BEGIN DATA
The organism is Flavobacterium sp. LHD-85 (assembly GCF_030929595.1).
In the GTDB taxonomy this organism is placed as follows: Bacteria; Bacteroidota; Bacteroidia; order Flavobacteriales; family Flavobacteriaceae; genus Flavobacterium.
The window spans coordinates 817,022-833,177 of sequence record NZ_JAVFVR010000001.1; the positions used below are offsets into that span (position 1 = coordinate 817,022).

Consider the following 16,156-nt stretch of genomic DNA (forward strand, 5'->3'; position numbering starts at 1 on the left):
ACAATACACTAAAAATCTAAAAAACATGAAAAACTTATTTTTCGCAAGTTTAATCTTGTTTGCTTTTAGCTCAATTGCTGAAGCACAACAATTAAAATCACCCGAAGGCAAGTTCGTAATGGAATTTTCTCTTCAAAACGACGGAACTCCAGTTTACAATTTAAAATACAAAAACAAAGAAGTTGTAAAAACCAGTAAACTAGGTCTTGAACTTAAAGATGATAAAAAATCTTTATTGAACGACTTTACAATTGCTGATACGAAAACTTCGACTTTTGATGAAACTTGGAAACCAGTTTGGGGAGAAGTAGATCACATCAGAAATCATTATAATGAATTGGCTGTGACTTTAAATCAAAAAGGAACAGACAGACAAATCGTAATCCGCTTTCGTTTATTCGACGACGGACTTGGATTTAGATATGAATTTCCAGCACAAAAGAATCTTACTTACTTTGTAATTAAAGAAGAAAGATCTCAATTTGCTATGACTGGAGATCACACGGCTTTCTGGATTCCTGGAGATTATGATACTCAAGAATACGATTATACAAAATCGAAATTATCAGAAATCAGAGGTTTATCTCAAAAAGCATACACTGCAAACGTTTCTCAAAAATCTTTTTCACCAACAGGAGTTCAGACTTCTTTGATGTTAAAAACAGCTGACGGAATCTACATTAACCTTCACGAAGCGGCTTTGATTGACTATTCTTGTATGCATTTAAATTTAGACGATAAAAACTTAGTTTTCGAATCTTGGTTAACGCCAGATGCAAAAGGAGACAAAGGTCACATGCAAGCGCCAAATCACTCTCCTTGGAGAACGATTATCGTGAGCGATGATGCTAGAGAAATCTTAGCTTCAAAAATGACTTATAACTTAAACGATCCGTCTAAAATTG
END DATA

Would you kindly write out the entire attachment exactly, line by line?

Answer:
The organism is Flavobacterium sp. LHD-85 (assembly GCF_030929595.1).
In the GTDB taxonomy this organism is placed as follows: Bacteria; Bacteroidota; Bacteroidia; order Flavobacteriales; family Flavobacteriaceae; genus Flavobacterium.
The window spans coordinates 817,022-833,177 of sequence record NZ_JAVFVR010000001.1; the positions used below are offsets into that span (position 1 = coordinate 817,022).

Consider the following 16,156-nt stretch of genomic DNA (forward strand, 5'->3'; position numbering starts at 1 on the left):
ACAATACACTAAAAATCTAAAAAACATGAAAAACTTATTTTTCGCAAGTTTAATCTTGTTTGCTTTTAGCTCAATTGCTGAAGCACAACAATTAAAATCACCCGAAGGCAAGTTCGTAATGGAATTTTCTCTTCAAAACGACGGAACTCCAGTTTACAATTTAAAATACAAAAACAAAGAAGTTGTAAAAACCAGTAAACTAGGTCTTGAACTTAAAGATGATAAAAAATCTTTATTGAACGACTTTACAATTGCTGATACGAAAACTTCGACTTTTGATGAAACTTGGAAACCAGTTTGGGGAGAAGTAGATCACATCAGAAATCATTATAATGAATTGGCTGTGACTTTAAATCAAAAAGGAACAGACAGACAAATCGTAATCCGCTTTCGTTTATTCGACGACGGACTTGGATTTAGATATGAATTTCCAGCACAAAAGAATCTTACTTACTTTGTAATTAAAGAAGAAAGATCTCAATTTGCTATGACTGGAGATCACACGGCTTTCTGGATTCCTGGAGATTATGATACTCAAGAATACGATTATACAAAATCGAAATTATCAGAAATCAGAGGTTTATCTCAAAAAGCATACACTGCAAACGTTTCTCAAAAATCTTTTTCACCAACAGGAGTTCAGACTTCTTTGATGTTAAAAACAGCTGACGGAATCTACATTAACCTTCACGAAGCGGCTTTGATTGACTATTCTTGTATGCATTTAAATTTAGACGATAAAAACTTAGTTTTCGAATCTTGGTTAACGCCAGATGCAAAAGGAGACAAAGGTCACATGCAAGCGCCAAATCACTCTCCTTGGAGAACGATTATCGTGAGCGATGATGCTAGAGAAATCTTAGCTTCAAAAATGACTTATAACTTAAACGATCCGTCTAAAATTG